Implications of geomorphology for the management of wetlands in drylands

    Research output: Chapter in Book/Report/Conference proceedingConference abstract


    The form and functioning of rivers and wetlands change over time in response to extrinsic controls such hydrology and human activities, and intrinsic factors such as erosion and sedimentation. The resulting geomorphological and ecological dynamics can be problematic for river and wetland management, especially for wetlands in drylands that typically have a negative annual water balance and provide essential ecosystem services in moisture-limited landscapes. Changes in the location, extent and integrity of channels and wetlands on the floodplain can lead to significant changes in ecosystem responses to flooding, and can influence ecological succession. Avulsion, the process of channel relocation on the floodplain, can shift the foci of flooding and associated aquatic habitats within years or decades in some systems, at times confounding efforts to maintain wetlands within established conservation boundaries. Historically, management responses to geomorphological changes tended to involve ‘harder’ engineering approaches; for example, installation of weirs, embankments and canals to impede, divert, spread or convey water and to control erosion in channels and wetlands. However, the consequences of introducing these artificial structures include disturbance of flow and inundation regimes, exacerbation of erosion and sedimentation, alteration of channel-floodplain connectivity, modification of geomorphic units and landforms, and changes to ecological processes and habitats. ‘Softer’ approaches make use of fluvial processes and vegetation to ‘work with nature’ in order to achieve desired management outcomes. For example, engineered log jams may increase roughness in channels and geotextile-lined buffer zones may reduce flow velocity, control erosion, and encourage establishment of vegetation. However, wetlands in drylands, by their nature, have irregular flood and drought regimes, seasonal aquatic habitat growth and decay, and are profoundly influenced by fire, creating complex, mosaic-like ecosystems that defy simple approaches to management. Furthermore, water resource developments and land-use change at the catchment scale are key environmental stressors on wetlands in drylands that cannot be managed directly. Examples from Australia show that management strategies for wetlands in drylands are starting to account for internal morphodynamics and feedbacks between geomorphology and the ecosystem responses related to channel and inundation change, but long-term sustainable use of wetlands in drylands will rely on catchment- and site-appropriate implementation of holistic and adaptive management practices.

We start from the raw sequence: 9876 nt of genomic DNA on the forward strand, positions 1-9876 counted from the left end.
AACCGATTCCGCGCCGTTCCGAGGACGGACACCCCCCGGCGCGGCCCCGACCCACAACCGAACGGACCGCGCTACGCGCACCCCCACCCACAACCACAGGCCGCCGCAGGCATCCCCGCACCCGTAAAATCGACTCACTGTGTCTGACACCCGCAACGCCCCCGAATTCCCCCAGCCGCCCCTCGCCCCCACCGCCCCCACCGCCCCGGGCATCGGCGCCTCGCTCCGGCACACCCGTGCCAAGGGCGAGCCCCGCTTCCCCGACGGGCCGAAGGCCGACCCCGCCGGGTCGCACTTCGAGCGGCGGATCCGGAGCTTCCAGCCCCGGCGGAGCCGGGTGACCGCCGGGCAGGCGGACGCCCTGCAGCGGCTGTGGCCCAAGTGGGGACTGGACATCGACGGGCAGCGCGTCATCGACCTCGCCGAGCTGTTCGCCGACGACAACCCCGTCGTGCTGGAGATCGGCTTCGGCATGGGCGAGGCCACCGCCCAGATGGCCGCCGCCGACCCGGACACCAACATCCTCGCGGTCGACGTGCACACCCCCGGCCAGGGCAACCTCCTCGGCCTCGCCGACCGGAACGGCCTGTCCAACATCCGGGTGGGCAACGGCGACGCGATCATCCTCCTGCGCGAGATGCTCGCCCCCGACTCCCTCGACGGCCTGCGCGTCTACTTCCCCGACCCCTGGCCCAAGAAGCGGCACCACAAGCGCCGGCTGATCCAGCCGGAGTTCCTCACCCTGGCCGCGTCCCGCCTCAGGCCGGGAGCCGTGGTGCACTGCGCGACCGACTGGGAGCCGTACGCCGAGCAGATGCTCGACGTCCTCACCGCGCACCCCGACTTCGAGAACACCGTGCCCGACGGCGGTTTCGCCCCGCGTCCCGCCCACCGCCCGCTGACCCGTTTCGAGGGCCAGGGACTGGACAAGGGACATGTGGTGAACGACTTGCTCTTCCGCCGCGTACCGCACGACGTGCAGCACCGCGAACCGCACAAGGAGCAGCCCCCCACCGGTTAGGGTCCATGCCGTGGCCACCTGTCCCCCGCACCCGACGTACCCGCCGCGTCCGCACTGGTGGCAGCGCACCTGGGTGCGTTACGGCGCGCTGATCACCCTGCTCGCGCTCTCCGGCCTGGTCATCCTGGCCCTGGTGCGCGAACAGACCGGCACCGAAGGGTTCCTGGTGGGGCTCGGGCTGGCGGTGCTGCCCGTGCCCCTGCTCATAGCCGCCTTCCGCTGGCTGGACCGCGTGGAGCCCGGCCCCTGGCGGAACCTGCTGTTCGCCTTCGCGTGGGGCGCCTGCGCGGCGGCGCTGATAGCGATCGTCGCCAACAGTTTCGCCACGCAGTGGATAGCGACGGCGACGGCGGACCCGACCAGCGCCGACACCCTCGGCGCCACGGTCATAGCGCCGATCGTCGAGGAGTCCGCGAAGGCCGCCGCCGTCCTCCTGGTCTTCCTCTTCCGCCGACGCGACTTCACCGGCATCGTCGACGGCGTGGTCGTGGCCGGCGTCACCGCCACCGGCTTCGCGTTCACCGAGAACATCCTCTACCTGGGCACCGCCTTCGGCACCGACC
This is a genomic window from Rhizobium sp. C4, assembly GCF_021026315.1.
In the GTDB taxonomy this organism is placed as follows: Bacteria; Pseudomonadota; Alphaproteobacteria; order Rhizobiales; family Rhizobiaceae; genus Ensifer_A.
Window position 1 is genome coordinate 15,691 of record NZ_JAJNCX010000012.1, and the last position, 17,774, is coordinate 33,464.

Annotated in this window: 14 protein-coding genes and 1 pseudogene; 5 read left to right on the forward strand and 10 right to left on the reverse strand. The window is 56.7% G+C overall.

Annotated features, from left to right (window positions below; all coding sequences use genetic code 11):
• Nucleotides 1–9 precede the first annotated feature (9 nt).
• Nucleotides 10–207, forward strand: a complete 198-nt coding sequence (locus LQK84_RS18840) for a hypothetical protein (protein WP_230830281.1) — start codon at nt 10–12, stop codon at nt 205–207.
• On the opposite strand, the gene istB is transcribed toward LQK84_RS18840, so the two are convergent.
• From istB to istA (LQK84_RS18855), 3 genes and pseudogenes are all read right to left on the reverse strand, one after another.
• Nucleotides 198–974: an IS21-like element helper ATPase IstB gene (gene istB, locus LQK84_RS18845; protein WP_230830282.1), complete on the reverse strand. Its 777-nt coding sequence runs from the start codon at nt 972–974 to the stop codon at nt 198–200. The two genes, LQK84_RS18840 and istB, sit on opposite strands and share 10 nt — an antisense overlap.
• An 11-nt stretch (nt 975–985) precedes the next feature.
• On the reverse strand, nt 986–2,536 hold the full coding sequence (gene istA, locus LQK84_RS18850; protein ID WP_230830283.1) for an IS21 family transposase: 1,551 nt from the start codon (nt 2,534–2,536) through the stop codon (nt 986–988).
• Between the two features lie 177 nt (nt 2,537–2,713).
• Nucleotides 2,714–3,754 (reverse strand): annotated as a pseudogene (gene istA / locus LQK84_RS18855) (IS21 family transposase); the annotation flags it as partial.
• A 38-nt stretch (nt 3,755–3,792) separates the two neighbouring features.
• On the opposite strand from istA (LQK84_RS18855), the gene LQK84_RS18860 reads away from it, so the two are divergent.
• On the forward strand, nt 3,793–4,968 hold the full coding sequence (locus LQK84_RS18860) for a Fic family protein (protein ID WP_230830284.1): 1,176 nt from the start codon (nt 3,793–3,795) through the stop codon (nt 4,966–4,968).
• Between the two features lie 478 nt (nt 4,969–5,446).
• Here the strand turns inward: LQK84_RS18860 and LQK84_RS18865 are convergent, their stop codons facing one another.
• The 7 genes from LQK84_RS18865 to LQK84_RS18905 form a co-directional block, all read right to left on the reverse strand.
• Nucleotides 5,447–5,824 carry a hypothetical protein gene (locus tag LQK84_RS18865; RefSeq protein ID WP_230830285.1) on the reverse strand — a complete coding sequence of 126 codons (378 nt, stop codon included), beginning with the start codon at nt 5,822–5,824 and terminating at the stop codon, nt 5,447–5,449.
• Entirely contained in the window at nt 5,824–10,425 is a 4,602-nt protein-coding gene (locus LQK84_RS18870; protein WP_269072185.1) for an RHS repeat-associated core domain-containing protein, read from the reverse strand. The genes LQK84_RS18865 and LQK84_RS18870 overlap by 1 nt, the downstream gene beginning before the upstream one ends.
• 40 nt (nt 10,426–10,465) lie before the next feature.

Original languageEnglish
    Title of host publication2016 The 10th INTECOL International Wetlands Conference
    Subtitle of host publicationhotspots of biodiversity and ecosystem services under global changes: September 19-24, 2016: conference abstracts
    Place of PublicationChangshu, China
    Number of pages2
    Publication statusPublished - 19 Sep 2016


    • avulsion
    • channel change
    • ecosystem response
    • floodplain
    • geomorphology
    • wetland management

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